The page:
As the pressures on the NHS - finite funds, infinite demands - grow inexorably, not least on account of an ageing population, 'something will have to give'. And my guess would be that crucial decisions will begin to reflect an ethical element, the crux being whether or not people are 'bringing it on themselves' not through bad luck, but through deliberate, entirely avoidable, behaviour, which is likely or certain to damage them.

'Through no fault of his/her own' covers slipping hikers, dislocated rugby players and kids who fall out of trees, but not people returning to hospital again and again because they refuse to stop smoking, drinking too much, or stuffing their faces with Doritos. The NHS is hanging on by its fingernails as it is; the days when it would cover people bent on self-destruction are surely numbered.
We managed to create the NHS and fund a huge housing project when the country was on its arse. The NHS is hanging on in many ways by the misuse of its population leading to nurses/docs dealing with morons and dependants. The gov has given a time delayed kick in the nuts to the NHS by cutting the bursary for nursing. 25% min of staff are made up by either bank or agency staff at easily double the cost....figure the common sense in that. If its a known shitty shift the post won't get filled.
Something has caused the nation generally speaking to become very self important(possibly claim culture pushing the "am I getting the best for me") and losing a simple element of care for others, I don't see things improving....gloom mood is now switched off.
 
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midlife

Guru
Having been classed/marked as "non-compliant* earlier this year has left me open to being billed for all treatment received.

*"Non-compliant" because at least one of the medications or combinations tried over the years "should have had some effect". I was born with the condition, thereby ruling out anything I did or didn't do as the cause.

Now more hesitant than ever about seeking medical help as a result. The next letter may just be a bill for treatment.
Just curious how they would send you a bill. There is no mechanism at work for me to send a bill for anything.... Free at the point of delivery and all that.
 

vickster

Legendary Member
I suspect things are heading that way.

As the pressures on the NHS - finite funds, infinite demands - grow inexorably, not least on account of an ageing population, 'something will have to give'. And my guess would be that crucial decisions will begin to reflect an ethical element, the crux being whether or not people are 'bringing it on themselves' not through bad luck, but through deliberate, entirely avoidable, behaviour, which is likely or certain to damage them.

'Through no fault of his/her own' covers slipping hikers, dislocated rugby players and kids who fall out of trees, but not people returning to hospital again and again because they refuse to stop smoking, drinking too much, or stuffing their faces with Doritos. The NHS is hanging on by its fingernails as it is; the days when it would cover people bent on self-destruction are surely numbered.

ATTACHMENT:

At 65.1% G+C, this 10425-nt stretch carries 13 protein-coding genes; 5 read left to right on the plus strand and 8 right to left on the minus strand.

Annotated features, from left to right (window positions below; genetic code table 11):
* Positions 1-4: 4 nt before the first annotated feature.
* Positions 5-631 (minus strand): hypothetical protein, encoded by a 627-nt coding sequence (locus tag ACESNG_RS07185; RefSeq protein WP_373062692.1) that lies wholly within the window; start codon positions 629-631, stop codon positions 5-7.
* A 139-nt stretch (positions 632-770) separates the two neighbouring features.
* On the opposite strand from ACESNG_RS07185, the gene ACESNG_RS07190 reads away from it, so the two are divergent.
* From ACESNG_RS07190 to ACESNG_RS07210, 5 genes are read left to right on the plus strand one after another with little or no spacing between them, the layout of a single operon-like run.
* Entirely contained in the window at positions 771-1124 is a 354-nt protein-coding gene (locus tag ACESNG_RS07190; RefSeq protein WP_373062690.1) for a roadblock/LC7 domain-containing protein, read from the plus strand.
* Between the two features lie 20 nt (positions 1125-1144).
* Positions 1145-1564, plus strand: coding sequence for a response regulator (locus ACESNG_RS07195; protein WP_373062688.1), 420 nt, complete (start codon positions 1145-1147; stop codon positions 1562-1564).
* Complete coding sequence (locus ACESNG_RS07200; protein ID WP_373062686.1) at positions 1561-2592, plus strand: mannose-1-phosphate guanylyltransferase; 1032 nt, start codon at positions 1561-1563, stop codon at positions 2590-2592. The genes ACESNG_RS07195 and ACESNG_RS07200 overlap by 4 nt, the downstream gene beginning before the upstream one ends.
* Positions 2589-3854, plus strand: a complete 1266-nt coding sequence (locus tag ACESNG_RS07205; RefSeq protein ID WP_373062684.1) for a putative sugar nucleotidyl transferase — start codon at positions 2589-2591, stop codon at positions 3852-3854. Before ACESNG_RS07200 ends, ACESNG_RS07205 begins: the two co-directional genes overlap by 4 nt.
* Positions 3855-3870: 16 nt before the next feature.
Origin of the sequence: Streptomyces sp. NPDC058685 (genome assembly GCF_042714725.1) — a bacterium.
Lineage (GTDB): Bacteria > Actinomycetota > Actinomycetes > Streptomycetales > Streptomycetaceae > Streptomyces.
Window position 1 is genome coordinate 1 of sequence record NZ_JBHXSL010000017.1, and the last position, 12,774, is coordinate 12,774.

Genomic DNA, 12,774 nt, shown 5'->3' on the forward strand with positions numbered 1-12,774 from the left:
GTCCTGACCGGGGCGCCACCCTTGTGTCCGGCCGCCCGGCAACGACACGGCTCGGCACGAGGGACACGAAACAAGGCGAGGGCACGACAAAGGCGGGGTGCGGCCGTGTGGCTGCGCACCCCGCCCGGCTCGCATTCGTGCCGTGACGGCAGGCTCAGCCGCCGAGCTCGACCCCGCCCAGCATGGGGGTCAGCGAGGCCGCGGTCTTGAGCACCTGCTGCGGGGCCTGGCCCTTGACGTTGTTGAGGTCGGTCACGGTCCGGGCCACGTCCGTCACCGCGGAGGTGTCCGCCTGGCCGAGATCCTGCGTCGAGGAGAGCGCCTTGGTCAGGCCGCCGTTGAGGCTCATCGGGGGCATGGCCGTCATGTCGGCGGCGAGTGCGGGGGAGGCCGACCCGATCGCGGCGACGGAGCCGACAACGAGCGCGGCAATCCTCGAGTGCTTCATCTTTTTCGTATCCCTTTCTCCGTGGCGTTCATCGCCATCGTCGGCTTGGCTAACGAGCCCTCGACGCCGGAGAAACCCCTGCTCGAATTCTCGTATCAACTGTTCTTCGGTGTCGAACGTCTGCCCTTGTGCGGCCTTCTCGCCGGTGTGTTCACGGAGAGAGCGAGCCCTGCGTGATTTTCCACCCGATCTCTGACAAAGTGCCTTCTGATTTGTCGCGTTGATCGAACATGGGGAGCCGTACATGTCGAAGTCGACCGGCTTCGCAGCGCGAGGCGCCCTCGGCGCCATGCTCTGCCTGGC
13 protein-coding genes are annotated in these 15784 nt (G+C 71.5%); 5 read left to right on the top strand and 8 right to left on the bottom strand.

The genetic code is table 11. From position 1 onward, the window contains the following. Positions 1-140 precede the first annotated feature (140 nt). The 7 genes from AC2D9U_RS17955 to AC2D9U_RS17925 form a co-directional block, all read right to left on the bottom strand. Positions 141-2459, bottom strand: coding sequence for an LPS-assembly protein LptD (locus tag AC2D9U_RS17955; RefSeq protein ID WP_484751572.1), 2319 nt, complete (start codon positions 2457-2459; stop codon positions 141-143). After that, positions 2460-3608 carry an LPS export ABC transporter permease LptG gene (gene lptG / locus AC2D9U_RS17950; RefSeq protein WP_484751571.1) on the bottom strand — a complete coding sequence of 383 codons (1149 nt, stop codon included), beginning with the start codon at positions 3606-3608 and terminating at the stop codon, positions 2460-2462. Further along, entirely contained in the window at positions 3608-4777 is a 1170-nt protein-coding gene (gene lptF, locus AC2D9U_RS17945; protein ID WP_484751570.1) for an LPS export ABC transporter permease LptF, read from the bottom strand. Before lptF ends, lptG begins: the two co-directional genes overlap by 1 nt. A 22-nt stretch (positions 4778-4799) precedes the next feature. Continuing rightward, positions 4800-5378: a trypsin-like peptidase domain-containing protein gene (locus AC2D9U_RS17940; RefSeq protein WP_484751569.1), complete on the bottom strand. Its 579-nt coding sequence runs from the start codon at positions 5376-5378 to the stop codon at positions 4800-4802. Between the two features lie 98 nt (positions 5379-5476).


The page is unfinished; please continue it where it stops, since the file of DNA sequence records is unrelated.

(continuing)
I would say people choose to play rugby, football, other contact sports knowing that there is a risk of injury. And if they don’t know that risk exists, one could argue they are moronic. Other high risk activities could encompass riding motorcycles at speeds above 70mph on road or track for example.

And no one is forced to climb a tree as needing to escape a chasing alligator for example is pretty rare in the U.K.
 

classic33

Legendary Member
Just curious how they would send you a bill. There is no mechanism at work for me to send a bill for anything.... Free at the point of delivery and all that.
I'm assuming any bill would come from a central office. The medication being paid for at point of collection.
 

vickster

Legendary Member
As the pressures on the NHS - finite funds, infinite demands - grow inexorably, not least on account of an ageing population, 'something will have to give'.
You’re right here though. People want to live longer and that costs even if they follow a what is considered healthy lifestyle. And that’s not only expensive for the NHS but elderly care in its widest sense.

Encouraging people to stop smoking for example not only reduces revenue from fag tax but encourages longevity ;)

:evil:
 

classic33

Legendary Member
I would say people choose to play rugby, football, other contact sports knowing that there is a risk of injury. And if they don’t know that risk exists, one could argue they are moronic. Other high risk activities could encompass riding motorcycles at speeds above 70mph on road or track for example.

And no one is forced to climb a tree as needing to escape a chasing alligator for example is pretty rare in the U.K.
Unless you're in Birmingham
https://www.birminghammail.co.uk/black-country/bid-keep-dangerous-crocodile-submitted-15691808